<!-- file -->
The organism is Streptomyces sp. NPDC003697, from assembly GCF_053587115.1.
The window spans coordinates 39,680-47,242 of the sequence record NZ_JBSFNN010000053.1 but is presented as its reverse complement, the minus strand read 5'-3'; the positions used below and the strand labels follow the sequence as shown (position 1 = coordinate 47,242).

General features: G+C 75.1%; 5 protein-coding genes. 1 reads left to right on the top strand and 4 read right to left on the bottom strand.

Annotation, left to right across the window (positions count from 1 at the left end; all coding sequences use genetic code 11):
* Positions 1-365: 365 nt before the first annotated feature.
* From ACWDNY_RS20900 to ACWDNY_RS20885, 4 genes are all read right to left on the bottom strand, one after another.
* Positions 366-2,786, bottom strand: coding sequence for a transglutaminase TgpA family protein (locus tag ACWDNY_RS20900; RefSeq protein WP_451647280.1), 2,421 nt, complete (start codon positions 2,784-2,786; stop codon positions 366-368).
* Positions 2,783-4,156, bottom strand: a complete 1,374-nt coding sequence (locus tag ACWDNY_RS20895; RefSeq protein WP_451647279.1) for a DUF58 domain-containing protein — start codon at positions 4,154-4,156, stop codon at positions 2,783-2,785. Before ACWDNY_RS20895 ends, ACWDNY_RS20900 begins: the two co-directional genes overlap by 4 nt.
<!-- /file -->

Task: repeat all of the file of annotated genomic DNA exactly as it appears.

The organism is Streptomyces sp. NPDC003697, from assembly GCF_053587115.1.
The window spans coordinates 39,680-47,242 of the sequence record NZ_JBSFNN010000053.1 but is presented as its reverse complement, the minus strand read 5'-3'; the positions used below and the strand labels follow the sequence as shown (position 1 = coordinate 47,242).

General features: G+C 75.1%; 5 protein-coding genes. 1 reads left to right on the top strand and 4 read right to left on the bottom strand.

Annotation, left to right across the window (positions count from 1 at the left end; all coding sequences use genetic code 11):
* Positions 1-365: 365 nt before the first annotated feature.
* From ACWDNY_RS20900 to ACWDNY_RS20885, 4 genes are all read right to left on the bottom strand, one after another.
* Positions 366-2,786, bottom strand: coding sequence for a transglutaminase TgpA family protein (locus tag ACWDNY_RS20900; RefSeq protein WP_451647280.1), 2,421 nt, complete (start codon positions 2,784-2,786; stop codon positions 366-368).
* Positions 2,783-4,156, bottom strand: a complete 1,374-nt coding sequence (locus tag ACWDNY_RS20895; RefSeq protein WP_451647279.1) for a DUF58 domain-containing protein — start codon at positions 4,154-4,156, stop codon at positions 2,783-2,785. Before ACWDNY_RS20895 ends, ACWDNY_RS20900 begins: the two co-directional genes overlap by 4 nt.